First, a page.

NRC: Proliferation Study of New Enrichment Technology Unnecessary. The Nuclear Regulatory Commission has decided not to perform an additional "nonproliferation assessment" on a new uranium enrichment technology that uses laser isotope separation. Scientists and proliferation experts, however, are concerned that facilities that employ this new technology are smaller in scale and demand less energy than existing uranium-enrichment plants -- features that would make a clandestine nuclear-fuel enrichment operation easier to hide from regulatory agencies. GE-Hitachi, owners of the rights to the technology, plan to construct an enrichment facility in North Carolina pending NRC approval.
U.S. Nuclear Forensics Capabilities are Declining. Last week, the National Research Council released a report warning that the nation's forensic ability to trace the origin of a nuclear weapon is declining. The report, which was initially released under confidentiality in January, warns of poor governmental management for the program, as well as a deficiency in skilled personnel, sensitive instruments, facilities and, importantly, funding. A AAAS/APS report on this topic issued two years ago reached a similar conclusion.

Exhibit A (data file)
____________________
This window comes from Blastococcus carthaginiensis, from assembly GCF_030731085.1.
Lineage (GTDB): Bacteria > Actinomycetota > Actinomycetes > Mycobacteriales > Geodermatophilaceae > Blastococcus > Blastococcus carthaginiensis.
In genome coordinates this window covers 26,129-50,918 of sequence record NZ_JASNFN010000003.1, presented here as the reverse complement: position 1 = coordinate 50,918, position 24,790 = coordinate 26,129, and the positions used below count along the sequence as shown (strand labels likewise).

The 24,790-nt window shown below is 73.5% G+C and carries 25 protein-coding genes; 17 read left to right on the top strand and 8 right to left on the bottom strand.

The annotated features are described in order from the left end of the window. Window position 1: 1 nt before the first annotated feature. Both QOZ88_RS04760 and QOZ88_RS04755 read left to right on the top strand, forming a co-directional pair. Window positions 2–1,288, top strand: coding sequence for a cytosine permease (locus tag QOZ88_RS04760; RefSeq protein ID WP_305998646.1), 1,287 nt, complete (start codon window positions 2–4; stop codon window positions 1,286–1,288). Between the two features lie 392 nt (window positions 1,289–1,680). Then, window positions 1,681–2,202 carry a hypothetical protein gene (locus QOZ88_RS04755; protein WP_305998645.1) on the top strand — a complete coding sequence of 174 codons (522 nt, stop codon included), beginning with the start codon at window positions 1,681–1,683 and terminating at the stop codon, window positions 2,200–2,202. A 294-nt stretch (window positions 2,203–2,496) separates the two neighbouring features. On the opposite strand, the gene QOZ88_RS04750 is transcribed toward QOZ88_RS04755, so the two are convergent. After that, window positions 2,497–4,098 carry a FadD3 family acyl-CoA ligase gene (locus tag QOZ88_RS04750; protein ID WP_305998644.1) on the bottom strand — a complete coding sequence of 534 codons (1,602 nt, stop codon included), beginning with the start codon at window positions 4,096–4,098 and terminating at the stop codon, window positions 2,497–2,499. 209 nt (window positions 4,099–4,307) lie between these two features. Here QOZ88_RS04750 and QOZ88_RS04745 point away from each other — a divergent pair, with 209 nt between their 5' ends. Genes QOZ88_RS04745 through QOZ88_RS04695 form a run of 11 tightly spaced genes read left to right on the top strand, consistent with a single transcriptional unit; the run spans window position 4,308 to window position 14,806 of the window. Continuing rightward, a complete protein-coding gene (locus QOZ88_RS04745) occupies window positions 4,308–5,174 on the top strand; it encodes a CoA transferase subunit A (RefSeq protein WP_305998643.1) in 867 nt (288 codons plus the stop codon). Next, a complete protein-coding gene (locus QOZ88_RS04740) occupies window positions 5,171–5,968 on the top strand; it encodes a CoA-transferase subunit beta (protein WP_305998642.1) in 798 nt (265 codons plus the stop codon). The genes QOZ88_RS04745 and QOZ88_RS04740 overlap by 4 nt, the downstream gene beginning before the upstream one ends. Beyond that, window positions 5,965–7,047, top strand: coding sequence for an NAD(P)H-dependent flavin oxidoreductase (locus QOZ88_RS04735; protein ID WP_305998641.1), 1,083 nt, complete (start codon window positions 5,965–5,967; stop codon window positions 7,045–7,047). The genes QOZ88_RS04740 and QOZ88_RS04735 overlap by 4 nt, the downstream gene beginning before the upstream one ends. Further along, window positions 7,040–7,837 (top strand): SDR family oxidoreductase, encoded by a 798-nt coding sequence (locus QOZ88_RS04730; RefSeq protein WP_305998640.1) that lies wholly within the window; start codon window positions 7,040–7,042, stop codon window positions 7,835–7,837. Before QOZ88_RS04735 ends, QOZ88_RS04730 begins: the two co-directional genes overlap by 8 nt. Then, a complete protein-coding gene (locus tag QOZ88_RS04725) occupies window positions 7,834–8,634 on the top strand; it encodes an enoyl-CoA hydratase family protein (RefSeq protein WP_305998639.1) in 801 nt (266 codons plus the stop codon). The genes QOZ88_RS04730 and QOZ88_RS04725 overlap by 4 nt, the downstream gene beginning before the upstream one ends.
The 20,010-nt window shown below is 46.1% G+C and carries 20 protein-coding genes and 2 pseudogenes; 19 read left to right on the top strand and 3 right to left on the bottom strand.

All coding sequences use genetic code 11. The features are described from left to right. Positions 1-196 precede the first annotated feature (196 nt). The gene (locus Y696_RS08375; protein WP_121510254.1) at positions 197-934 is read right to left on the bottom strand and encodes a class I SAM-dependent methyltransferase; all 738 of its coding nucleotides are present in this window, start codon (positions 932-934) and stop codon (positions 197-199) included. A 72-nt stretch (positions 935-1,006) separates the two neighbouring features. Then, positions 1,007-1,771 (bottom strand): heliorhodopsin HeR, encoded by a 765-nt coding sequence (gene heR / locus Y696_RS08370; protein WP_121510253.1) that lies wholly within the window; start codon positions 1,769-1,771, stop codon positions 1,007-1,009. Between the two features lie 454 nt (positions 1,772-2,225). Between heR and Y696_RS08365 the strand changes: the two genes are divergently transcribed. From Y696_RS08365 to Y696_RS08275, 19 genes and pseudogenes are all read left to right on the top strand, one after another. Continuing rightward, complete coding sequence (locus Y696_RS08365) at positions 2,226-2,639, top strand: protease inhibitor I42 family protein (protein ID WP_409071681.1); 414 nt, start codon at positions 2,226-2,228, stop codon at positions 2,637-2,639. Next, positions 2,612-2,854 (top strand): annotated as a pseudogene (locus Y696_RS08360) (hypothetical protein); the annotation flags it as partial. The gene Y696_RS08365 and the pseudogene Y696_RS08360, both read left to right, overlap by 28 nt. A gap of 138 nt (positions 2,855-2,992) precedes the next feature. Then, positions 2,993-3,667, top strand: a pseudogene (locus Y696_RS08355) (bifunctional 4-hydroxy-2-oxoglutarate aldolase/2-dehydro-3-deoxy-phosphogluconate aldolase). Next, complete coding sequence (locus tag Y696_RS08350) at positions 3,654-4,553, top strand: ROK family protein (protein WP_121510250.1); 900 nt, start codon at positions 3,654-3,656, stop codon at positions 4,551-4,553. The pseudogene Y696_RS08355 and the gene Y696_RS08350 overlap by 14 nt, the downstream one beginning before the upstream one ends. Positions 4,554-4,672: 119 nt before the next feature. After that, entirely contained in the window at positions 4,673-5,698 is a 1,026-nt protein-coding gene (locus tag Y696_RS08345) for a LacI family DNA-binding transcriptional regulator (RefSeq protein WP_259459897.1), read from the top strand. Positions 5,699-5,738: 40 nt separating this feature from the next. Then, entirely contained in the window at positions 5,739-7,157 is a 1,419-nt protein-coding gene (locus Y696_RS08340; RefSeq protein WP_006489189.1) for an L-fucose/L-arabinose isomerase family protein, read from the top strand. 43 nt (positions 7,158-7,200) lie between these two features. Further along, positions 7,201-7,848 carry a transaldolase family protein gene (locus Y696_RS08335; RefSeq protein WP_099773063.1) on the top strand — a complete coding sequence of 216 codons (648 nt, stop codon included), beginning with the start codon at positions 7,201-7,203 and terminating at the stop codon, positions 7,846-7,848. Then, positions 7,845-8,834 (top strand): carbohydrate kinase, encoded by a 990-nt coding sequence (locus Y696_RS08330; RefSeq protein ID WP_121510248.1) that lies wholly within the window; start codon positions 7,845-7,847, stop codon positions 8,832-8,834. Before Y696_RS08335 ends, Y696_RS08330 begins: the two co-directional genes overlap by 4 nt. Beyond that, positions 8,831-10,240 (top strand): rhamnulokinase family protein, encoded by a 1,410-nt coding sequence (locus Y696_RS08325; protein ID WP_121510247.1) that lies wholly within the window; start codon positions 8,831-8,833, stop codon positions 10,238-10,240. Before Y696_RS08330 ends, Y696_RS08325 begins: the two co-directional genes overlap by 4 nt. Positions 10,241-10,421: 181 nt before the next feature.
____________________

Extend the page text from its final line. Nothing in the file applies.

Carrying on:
EU FP7 Programme Publishes New Calls with Emphasis on International Collaboration. On July 20, the European Unions Seventh R&D Framework Programme (FP7) published 51 new calls for proposals. The calls, which are open to U.S. participation, place major emphasis on international collaboration. Funding areas include climate change, energy and food security, and health. For the first time, a call devoted to supporting international researcher exchange in the field of energy research has been launched.